Another aspect of this situation is that many of the people taking offense are women. Does that make sense, or am I just old-fashioned? Why would women be taken aback by the sight of something that they personally possess? One of these women commented on a magazine cover which used a photograph of a nursing baby; she said, I don't want my husband or son to accidentally see a breast they don't want to see. From this woman's comment, can we assume that she and her husband have never seen one another unclothed? And she better not believe that her son's never seen boobies, 'cause that's just wishful thinking.
Certainly, it's preferable to find a private place to feed your kid. But if that's not possible, and often it isn't, what's more annoying: a screaming baby or the possibility of the public seeing something 99% of them have already seen, numerous times? Come on. No one in this country can grow up without seeing tots, and lots of them--girls have them, boys like to look at them. It's stupid to say otherwise, and it's hypocritical to pretend offense when a woman breast-feeds her infant in a public place. Our society sees breasts as sexual, but that same society is what has turned breasts into fantasy objects. Breasts are there for a purpose, and that purpose is to feed children. Deal with it or go find a nice cave, you self-righteous Puritans.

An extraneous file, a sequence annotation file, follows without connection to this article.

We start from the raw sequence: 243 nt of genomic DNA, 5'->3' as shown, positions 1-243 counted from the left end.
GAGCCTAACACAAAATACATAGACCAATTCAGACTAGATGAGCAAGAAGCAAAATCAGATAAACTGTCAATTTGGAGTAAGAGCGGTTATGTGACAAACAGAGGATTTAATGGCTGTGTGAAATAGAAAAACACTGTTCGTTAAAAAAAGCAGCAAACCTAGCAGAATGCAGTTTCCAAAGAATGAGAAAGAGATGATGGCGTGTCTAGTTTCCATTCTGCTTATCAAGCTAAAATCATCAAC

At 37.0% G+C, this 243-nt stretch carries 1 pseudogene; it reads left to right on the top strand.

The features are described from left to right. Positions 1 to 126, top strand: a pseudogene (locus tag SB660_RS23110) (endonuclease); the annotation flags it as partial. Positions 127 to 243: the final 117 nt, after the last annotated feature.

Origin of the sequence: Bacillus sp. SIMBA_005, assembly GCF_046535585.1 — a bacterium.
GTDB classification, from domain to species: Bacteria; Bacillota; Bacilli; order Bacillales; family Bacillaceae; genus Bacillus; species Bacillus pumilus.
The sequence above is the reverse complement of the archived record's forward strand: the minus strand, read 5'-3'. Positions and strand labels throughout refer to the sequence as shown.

Wednesday, February 07, 2007
Tuesday, January 30, 2007
Thursday, January 25, 2007
I kinda love it.
Admittedly I enjoy reading literary criticism, period. I love Orwell's essays in particular (possibly even more than his novels), and Martin Kellman's T.H. White and the Matter of Britain is brill, but Frost's essay on the nature of poetry left me a little dizzy. I actually read it three times in a row, and I never read anything for American Lit classes more than once. (Not even "The Waste Land". Ick.) Frost manages to articulate ideas and give structure to thoughts of mine that have only ever been ethereal; while reading his essay I felt that essential recognition, the likes of which I have only previously experienced while reading White.
Anyway I'm about to quote, and with relish.
"If it is a wild tune, it is a poem...to be wild with nothing to be wild about."(The joy found in the everyday--the telling of the mundane in a way which is anything but.)
"For me the initial delight is in the surprise of remembering something I didn't know I knew."
"Scholars get their [knowledge] with conscientious thoroughness along projected lines of logic; poets theirs cavalierly and as it happens in and out of books. They stick to nothing deliberately, but let what will stick to them like burrs where they walk in the fields."
"Read [a poem] a hundred times: it will forever keep its freshness as a petal keeps its fragrance. It can never lose its sense of a meaning that once unfolded by surprise as it went." (The pleasant shock of discovering something in pages read over and over.)
Longwinded, yet deserving, I think. Frost's words can be applied not only to poems in their technical sense, but any writing with the smoothly lyrical, off-kilter and frightening, or purely lovely qualities of poetry. Even prose, at its highest, is a form of poetry and contains the joys of remembering things we didn't know we knew, of recognition, of sparkling newness.
Thursday, January 18, 2007
At the risk of sounding overwrought, I don't recall the last time I was so absorbed into a movie. Go see it, right now.